All of this is brought to beautiful life by Spielberg’s consummate filmmaking and Rylance’s humorous and moving performance. High-level motion capture technology means Rylance becomes the giant and he invests the character with intelligence, love and a little fragility. His quirky monologues are delivered with the grace, warmth and acuity of an actor who was the first artistic director of Shakespeare’s Globe Theatre.
This is a simple but endearing story of BFG and Sophie deciding to stand up to the bad giants, who are led by the Fleshlumpeater (New Zealand actor Jemaine Clement). The Queen does become involved and here the timing becomes as weird as BFG’s words. When she calls “Ronald and Nancy”, we assume it’s set around the time the book was published. Yet there are other amusing possibilities.
This is a perfect film for the school holidays, for kids and adults alike. The enjoyable Dwayne Johnson-Kevin Hart CIA action comedy Central Intelligence opens with the sort of torture that defies intelligence of any sort. A much-bullied, unhappily named, overweight kid, Robbie Weirdicht, is grabbed from the shower by a gang of bullies and thrown naked on to the assembly room floor in front of all the students and teachers who have gathered for the end-of-year celebrations. Everyone laughs, except the star of the school, Calvin Joyner, who kindly takes off his coat and hands it to Robbie.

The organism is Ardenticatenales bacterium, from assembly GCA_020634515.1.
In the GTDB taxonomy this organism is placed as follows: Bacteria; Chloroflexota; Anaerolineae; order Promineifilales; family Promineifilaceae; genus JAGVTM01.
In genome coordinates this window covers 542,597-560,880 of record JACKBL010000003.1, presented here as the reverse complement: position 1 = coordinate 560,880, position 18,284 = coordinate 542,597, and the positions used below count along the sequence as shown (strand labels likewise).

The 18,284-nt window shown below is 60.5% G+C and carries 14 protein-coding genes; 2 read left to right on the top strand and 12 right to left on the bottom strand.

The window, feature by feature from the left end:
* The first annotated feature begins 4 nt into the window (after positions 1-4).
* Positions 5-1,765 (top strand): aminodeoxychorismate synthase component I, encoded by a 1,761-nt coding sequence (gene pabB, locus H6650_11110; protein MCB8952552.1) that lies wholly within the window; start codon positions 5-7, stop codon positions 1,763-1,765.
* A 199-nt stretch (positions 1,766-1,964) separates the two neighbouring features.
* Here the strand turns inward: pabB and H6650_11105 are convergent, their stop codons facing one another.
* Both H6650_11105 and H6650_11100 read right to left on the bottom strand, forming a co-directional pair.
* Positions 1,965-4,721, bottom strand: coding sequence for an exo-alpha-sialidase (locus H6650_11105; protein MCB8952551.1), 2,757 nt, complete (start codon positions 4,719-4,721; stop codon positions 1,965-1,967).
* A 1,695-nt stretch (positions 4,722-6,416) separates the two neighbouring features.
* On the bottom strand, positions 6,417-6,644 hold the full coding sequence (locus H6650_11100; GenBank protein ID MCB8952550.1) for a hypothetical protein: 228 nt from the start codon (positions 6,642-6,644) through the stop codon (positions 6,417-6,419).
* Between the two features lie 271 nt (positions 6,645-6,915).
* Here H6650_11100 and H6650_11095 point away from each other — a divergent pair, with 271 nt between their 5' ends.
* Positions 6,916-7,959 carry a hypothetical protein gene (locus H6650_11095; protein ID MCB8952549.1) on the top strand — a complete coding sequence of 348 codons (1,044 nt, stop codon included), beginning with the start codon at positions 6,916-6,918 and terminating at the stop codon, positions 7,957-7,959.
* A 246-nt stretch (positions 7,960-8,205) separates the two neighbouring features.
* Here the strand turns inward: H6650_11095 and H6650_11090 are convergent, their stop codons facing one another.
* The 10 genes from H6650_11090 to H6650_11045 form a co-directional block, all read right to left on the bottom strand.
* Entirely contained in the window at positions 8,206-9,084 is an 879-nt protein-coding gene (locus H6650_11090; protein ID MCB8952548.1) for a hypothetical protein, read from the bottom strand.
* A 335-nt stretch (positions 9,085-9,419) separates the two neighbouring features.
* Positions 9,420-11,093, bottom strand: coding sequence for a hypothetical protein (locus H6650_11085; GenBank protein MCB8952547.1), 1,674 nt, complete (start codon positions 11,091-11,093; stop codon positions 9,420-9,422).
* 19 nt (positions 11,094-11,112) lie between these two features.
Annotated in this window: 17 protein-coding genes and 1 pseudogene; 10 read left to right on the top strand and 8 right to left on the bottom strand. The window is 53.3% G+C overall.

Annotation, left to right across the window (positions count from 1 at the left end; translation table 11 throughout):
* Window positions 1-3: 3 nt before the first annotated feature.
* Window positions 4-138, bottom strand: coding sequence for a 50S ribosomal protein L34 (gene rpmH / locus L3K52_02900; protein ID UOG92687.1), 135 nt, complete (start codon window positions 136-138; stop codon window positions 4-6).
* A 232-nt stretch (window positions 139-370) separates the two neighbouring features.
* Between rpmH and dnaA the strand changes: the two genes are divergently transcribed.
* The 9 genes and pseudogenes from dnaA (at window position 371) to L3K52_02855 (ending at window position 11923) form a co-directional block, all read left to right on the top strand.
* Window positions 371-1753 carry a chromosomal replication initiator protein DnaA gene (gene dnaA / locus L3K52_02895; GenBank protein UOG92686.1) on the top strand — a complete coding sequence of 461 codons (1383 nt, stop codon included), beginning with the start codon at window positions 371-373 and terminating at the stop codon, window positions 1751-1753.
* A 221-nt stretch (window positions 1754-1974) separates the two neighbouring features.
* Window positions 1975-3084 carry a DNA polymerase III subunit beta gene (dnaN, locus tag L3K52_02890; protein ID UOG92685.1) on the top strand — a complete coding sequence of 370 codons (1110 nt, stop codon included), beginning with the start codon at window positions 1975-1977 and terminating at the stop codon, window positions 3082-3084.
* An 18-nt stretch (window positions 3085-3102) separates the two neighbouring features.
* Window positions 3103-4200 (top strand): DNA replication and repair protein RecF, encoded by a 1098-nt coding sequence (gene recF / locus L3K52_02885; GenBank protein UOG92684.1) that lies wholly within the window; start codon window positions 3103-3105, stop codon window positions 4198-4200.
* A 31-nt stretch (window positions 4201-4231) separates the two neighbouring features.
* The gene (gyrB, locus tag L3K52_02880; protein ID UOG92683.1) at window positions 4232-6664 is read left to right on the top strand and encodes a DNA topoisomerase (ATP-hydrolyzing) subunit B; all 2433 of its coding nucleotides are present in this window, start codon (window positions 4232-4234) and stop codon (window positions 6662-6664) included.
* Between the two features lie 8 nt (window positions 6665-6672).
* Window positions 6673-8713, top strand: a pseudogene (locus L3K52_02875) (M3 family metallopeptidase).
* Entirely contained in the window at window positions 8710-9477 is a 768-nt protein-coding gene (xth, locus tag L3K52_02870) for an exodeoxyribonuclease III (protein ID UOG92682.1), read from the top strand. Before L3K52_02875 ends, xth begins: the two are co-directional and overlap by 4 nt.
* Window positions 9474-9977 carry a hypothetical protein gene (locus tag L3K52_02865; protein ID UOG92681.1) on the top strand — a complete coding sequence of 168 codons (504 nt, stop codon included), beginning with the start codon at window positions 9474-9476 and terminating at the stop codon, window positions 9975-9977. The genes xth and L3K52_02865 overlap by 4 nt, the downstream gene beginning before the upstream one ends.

Fast forward 20 years (director Rawson Marshall Thurber, who made We’re the Millers in 2013, shows admirable storytelling speed) and Calvin (Hart) is a skilled but unsatisfied ac- countant. He’s married to his school sweetheart Maggie (Danielle Nicolet), who is a successful lawyer. He’s determined not to go to the 20th anniversary party for his old class.
He receives a Facebook friend request from an unknown Bob Stone, who turns out to be Robbie (Johnson). When they meet in a bar, there are signs Robbie’s life has changed a bit. “I worked out for six hours a day every day for 20 years straight,’’ he explains, not long before he (rightly) beats up some barroom louts.
Stone says he’s with the CIA and needs Calvin’s help to foil a super bad guy. The CIA tells Calvin that Stone is not only a rogue agent but a murderous psychopath. The action moves from there, but not in an entirely predictable way. The refusal to overplay the buddy film cliches is satisfying.
The size difference between Hart and exw-restler Johnson is well used. The chemistry between the two actors is sparkling. Indeed, they are funnier than the film itself, though it’s funny enough. There’s a lot of droll cultural reference dialogue, such as Stone’s love for the film Sixteen
Candles. “I’ll never be Molly Ringwald,’’ he says. And, strangely enough, there we have an insight into the sensitivity of this wisecracking, jovial he-man. Johnson is a good comic actor. And like BFG, he knows size is relative. There are scenes where he still sees himself as an overweight boy, and that is quite touching. A fine film to watch if you feel like taking an easy break from the real world.
Ruby Barnhill and Mark Rylance’s Big Friendly Giant in The BFG, left; Kevin Hart, left, and Dwayne Johnson in Central